Federal judge releases scathing opinion blocking North Carolina GOP from restricting voter access
Judge with gavel (via Shutterstock)

On Tuesday, a federal judge in North Carolina released a blistering opinion in NAACP v. Cooper, blocking the North Carolina GOP from enforcing its strict voter ID requirement and ordering state officials to inform voters that the requirement is not in effect for their upcoming elections.


District Judge Loretta Biggs wrote that there was profound evidence the measure was engineered with "discriminatory intent," pointing to the GOP's repeated efforts to gerrymander the state.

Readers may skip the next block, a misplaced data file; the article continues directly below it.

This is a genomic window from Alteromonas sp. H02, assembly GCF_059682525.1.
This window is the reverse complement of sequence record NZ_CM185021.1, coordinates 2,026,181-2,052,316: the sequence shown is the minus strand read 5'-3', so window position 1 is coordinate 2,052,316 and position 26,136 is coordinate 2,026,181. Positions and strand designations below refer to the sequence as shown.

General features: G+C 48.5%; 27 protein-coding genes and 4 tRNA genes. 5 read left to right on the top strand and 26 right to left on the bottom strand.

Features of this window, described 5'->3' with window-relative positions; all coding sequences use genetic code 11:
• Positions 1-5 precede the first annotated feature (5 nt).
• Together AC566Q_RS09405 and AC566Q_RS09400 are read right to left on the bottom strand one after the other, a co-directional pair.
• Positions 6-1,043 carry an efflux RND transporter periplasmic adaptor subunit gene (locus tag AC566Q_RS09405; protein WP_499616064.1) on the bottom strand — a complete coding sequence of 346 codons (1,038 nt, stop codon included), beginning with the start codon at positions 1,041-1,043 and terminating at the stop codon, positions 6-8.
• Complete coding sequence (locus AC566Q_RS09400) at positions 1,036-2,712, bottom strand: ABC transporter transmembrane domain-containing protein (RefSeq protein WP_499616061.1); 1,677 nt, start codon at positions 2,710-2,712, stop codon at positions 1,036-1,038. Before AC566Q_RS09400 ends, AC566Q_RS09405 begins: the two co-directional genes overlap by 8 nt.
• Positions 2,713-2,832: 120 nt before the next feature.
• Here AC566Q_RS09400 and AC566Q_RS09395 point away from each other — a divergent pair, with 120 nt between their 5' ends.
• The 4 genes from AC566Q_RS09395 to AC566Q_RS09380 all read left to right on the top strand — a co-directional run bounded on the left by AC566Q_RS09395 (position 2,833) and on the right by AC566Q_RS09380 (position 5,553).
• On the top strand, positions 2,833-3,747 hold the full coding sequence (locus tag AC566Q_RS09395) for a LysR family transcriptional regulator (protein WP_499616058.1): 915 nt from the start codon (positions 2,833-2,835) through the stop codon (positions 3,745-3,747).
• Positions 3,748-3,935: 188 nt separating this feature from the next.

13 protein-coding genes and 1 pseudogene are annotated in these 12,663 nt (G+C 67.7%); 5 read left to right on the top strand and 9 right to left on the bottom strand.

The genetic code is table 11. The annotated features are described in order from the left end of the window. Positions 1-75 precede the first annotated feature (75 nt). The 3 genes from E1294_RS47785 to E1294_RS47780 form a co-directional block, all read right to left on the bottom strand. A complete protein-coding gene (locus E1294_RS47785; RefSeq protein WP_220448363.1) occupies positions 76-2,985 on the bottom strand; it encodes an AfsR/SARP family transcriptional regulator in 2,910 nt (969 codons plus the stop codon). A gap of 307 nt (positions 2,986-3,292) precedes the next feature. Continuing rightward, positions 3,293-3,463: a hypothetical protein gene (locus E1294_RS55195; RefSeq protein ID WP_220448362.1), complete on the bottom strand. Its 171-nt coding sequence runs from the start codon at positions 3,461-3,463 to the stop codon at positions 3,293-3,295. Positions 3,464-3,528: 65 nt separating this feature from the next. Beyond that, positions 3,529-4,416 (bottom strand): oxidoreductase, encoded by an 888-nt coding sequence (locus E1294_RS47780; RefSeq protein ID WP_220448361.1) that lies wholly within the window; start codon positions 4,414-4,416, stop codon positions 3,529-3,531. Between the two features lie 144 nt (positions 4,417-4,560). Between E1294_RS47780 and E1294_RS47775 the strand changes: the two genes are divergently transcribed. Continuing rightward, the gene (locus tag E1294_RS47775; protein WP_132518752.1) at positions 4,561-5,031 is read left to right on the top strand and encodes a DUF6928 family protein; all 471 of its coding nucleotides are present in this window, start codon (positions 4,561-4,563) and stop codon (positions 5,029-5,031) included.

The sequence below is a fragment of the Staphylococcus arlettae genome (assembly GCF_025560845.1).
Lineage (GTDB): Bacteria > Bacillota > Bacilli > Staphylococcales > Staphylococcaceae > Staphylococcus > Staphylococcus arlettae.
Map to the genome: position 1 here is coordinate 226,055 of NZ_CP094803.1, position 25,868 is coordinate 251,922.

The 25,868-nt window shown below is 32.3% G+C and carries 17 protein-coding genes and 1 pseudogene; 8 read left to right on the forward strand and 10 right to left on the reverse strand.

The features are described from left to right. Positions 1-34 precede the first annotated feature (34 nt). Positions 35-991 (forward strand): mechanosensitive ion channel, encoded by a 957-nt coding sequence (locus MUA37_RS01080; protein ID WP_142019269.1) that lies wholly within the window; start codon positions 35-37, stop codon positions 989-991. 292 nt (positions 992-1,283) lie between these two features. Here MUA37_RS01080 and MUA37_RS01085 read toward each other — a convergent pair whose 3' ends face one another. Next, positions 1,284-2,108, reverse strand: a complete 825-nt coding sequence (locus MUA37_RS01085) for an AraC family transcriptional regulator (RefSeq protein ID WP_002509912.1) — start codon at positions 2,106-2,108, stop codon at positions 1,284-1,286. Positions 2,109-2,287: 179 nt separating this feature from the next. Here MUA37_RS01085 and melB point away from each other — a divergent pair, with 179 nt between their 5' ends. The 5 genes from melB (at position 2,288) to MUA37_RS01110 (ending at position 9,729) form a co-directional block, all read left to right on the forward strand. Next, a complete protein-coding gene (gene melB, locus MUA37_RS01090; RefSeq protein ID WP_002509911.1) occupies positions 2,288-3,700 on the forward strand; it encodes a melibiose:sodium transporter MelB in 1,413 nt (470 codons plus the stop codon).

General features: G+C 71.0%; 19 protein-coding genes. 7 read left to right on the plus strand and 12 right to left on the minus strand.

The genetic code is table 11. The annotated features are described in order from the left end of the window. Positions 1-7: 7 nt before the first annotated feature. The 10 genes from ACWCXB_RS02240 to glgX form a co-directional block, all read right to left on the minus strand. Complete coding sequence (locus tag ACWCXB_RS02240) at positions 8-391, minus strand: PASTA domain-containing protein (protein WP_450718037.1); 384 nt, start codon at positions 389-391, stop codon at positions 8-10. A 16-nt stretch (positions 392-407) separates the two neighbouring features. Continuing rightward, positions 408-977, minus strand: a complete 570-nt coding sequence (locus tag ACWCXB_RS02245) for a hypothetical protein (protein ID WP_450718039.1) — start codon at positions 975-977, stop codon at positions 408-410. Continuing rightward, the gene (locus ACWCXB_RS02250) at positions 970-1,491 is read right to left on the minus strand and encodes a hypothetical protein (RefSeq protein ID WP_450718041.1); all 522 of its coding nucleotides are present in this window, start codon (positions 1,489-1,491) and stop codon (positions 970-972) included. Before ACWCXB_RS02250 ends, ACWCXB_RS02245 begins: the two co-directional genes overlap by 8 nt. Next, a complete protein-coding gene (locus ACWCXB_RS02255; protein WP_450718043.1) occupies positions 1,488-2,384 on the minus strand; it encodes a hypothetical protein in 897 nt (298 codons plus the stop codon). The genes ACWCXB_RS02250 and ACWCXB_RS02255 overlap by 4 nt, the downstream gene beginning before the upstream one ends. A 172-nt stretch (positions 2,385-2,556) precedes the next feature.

A previous voter ID law was struck down in 2016 after a federal appeals court ruled that the measure was designed to target the voting rights of African-Americans "with almost surgical precision," allowing only forms of ID that a disproportionate number of Black voters did not have and would struggle to obtain. The new law is virtually identical to the old one, with the only major difference that it was enacted by a constitutional amendment, rather than an act of the legislature. This, wrote Judge Biggs, was an attempted end-run by lawmakers to "circumvent" courts and "further entrench" themselves.